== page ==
Spot-on about java.
Regarding Slashdot, I think that Slashdot just reflects the state of affairs in software development (or the world) in general. Younger generations appear clueless, since they don't know certain obvious things. They will therefore reinvent a lot of wheels, and while doing that, inventing a few new things, some other things just like before but a bit different, while all the time making some old stuff irrelevant.
It is to expect, but It might get worse. I'm a bit worried that a lot of young people don't seem to be able to read, as in "read a lot of text, fast". One indication is that a lot of new projects have video introductions and video tutorials instead of text documents.
I mean, why watch a 40 minute long video to figure out if a toolkit might be of use or not, instead of skimming through a few documents for 2 minutes.
But then, It's clearly is a huge effort for many to read a long document - maybe they can't skim or speed read and they need to subvocalize but a lot people don't like to read long texts.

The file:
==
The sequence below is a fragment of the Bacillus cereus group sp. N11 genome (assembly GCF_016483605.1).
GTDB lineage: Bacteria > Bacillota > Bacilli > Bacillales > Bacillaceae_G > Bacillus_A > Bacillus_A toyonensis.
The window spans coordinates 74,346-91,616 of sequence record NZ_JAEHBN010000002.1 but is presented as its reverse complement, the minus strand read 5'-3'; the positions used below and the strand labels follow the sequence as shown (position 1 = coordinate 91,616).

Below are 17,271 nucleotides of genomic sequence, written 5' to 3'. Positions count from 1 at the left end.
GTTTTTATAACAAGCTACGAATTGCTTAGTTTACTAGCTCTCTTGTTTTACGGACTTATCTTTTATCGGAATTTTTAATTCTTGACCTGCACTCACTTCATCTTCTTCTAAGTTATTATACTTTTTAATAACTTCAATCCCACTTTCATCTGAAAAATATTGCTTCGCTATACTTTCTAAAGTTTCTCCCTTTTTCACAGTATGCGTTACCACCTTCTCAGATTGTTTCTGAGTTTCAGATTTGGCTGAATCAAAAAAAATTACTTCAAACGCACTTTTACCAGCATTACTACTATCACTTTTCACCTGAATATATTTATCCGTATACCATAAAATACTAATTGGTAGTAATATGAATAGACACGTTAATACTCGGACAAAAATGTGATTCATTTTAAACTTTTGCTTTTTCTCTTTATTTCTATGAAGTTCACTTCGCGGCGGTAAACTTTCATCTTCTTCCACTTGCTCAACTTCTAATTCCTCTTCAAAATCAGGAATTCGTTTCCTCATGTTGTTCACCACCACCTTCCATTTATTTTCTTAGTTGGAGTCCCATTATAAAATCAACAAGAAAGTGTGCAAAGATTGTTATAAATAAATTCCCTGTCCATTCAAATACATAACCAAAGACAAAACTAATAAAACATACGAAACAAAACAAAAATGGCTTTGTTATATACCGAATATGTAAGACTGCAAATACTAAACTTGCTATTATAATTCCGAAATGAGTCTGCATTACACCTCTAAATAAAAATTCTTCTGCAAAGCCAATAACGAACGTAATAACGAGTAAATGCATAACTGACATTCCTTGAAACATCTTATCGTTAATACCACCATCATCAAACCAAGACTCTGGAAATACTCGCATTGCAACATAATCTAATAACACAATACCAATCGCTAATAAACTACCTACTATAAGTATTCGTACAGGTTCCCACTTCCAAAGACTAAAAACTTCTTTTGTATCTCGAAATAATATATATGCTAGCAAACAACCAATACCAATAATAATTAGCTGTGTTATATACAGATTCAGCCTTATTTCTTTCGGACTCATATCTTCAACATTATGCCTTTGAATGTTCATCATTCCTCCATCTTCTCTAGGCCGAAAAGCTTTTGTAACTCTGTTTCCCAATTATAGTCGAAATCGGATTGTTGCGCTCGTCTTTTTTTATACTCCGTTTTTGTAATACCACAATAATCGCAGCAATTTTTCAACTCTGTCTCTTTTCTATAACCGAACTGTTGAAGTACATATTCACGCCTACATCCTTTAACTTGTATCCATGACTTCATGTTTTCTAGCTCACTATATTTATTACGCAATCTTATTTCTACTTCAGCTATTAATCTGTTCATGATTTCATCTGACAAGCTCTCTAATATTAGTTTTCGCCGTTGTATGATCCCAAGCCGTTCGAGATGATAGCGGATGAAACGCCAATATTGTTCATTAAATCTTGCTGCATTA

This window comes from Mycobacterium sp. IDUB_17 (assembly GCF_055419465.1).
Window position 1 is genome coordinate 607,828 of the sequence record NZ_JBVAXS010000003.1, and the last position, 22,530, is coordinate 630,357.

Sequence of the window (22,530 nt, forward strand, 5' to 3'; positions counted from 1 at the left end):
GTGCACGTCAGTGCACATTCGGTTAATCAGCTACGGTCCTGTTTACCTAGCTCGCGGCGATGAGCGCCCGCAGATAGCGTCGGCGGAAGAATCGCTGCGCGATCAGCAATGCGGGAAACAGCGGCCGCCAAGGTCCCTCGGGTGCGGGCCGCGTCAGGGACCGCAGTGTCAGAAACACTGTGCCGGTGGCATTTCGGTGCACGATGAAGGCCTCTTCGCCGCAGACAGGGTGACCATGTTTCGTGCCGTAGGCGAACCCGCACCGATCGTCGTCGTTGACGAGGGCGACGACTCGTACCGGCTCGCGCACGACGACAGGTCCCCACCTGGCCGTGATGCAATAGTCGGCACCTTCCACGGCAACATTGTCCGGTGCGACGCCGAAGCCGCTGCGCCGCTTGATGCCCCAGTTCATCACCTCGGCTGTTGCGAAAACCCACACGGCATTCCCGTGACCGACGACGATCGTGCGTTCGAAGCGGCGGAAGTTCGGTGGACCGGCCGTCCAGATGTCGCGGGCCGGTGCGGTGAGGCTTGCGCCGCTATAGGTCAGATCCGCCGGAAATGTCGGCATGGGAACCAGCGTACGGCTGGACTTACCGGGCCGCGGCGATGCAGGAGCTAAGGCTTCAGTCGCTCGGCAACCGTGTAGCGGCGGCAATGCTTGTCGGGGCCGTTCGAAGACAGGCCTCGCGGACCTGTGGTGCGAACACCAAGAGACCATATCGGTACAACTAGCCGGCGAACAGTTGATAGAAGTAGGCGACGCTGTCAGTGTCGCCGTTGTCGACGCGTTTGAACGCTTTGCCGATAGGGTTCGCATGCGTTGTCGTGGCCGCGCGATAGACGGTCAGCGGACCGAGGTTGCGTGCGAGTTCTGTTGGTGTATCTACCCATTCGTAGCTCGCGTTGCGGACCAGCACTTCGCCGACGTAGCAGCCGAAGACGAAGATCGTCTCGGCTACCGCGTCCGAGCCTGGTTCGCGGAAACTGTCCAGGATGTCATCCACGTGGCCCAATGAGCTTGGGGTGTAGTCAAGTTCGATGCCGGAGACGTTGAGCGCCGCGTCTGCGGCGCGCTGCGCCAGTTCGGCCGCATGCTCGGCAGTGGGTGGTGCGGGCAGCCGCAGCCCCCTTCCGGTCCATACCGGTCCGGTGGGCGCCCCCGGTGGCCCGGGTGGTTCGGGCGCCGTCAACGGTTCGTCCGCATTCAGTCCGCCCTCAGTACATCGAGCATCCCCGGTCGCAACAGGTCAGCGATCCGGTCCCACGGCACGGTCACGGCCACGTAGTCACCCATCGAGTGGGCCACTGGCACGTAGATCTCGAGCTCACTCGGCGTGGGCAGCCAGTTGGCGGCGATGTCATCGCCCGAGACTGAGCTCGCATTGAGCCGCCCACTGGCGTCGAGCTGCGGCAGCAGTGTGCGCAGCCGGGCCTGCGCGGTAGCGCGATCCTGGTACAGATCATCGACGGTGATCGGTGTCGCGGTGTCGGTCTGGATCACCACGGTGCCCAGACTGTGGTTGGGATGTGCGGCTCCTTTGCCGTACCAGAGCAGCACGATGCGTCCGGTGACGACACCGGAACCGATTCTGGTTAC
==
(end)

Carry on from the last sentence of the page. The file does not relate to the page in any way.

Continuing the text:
If it's "quicker" to watch a video then less is learned since it's not as efficient as speed reading. Maybe the youtube generation have learned to skim through videos quickly but I doubt it.
Also, the universities are not exactly excelling at producing good developers ( the trade , not researchers ) . Further, very little seems to be focused on "modern history" other than unproductive academical anecdotes. I think that schools should stay away from teaching "products" but maybe there is value in exploring historic and existing products and ideas. There are some giant's shoulders to stand on, or at least code monkey shoulders, actually, but it's hard to know since some of the knowledge is stored in long boring texts, and most just exists in wetware outside academia.
I mean, no one would have been using PHP (or creating PHP) if they had paid a minimum of attention to what's been happening the last 30 years.